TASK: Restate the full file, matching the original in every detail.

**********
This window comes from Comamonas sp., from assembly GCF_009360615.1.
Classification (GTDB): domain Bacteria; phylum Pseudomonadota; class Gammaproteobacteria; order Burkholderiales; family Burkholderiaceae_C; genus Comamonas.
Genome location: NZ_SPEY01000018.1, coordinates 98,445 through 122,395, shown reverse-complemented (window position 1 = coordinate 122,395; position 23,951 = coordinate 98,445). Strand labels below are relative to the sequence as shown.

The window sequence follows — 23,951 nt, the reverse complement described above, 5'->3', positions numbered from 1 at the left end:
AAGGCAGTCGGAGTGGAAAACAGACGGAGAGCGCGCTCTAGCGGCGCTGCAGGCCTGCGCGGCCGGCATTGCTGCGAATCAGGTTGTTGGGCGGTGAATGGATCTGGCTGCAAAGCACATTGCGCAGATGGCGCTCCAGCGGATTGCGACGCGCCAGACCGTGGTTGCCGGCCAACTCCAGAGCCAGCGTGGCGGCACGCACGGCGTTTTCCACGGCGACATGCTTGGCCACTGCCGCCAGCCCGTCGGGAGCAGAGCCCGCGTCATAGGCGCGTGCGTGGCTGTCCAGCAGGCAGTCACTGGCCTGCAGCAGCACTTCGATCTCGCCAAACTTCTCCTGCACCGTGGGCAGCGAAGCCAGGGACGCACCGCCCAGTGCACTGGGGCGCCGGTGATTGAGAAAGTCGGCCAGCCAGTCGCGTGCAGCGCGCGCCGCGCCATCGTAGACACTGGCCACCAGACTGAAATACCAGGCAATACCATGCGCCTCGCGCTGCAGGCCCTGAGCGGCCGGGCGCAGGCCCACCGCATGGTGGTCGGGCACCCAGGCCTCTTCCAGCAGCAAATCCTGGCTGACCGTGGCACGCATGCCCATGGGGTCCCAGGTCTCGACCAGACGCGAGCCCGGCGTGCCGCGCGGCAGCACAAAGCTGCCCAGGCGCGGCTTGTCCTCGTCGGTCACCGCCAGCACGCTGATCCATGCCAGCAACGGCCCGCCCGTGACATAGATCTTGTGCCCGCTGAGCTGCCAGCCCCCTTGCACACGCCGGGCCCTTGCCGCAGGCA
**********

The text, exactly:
This window comes from Comamonas sp., from assembly GCF_009360615.1.
Classification (GTDB): domain Bacteria; phylum Pseudomonadota; class Gammaproteobacteria; order Burkholderiales; family Burkholderiaceae_C; genus Comamonas.
Genome location: NZ_SPEY01000018.1, coordinates 98,445 through 122,395, shown reverse-complemented (window position 1 = coordinate 122,395; position 23,951 = coordinate 98,445). Strand labels below are relative to the sequence as shown.

The window sequence follows — 23,951 nt, the reverse complement described above, 5'->3', positions numbered from 1 at the left end:
AAGGCAGTCGGAGTGGAAAACAGACGGAGAGCGCGCTCTAGCGGCGCTGCAGGCCTGCGCGGCCGGCATTGCTGCGAATCAGGTTGTTGGGCGGTGAATGGATCTGGCTGCAAAGCACATTGCGCAGATGGCGCTCCAGCGGATTGCGACGCGCCAGACCGTGGTTGCCGGCCAACTCCAGAGCCAGCGTGGCGGCACGCACGGCGTTTTCCACGGCGACATGCTTGGCCACTGCCGCCAGCCCGTCGGGAGCAGAGCCCGCGTCATAGGCGCGTGCGTGGCTGTCCAGCAGGCAGTCACTGGCCTGCAGCAGCACTTCGATCTCGCCAAACTTCTCCTGCACCGTGGGCAGCGAAGCCAGGGACGCACCGCCCAGTGCACTGGGGCGCCGGTGATTGAGAAAGTCGGCCAGCCAGTCGCGTGCAGCGCGCGCCGCGCCATCGTAGACACTGGCCACCAGACTGAAATACCAGGCAATACCATGCGCCTCGCGCTGCAGGCCCTGAGCGGCCGGGCGCAGGCCCACCGCATGGTGGTCGGGCACCCAGGCCTCTTCCAGCAGCAAATCCTGGCTGACCGTGGCACGCATGCCCATGGGGTCCCAGGTCTCGACCAGACGCGAGCCCGGCGTGCCGCGCGGCAGCACAAAGCTGCCCAGGCGCGGCTTGTCCTCGTCGGTCACCGCCAGCACGCTGATCCATGCCAGCAACGGCCCGCCCGTGACATAGATCTTGTGCCCGCTGAGCTGCCAGCCCCCTTGCACACGCCGGGCCCTTGCCGCAGGCA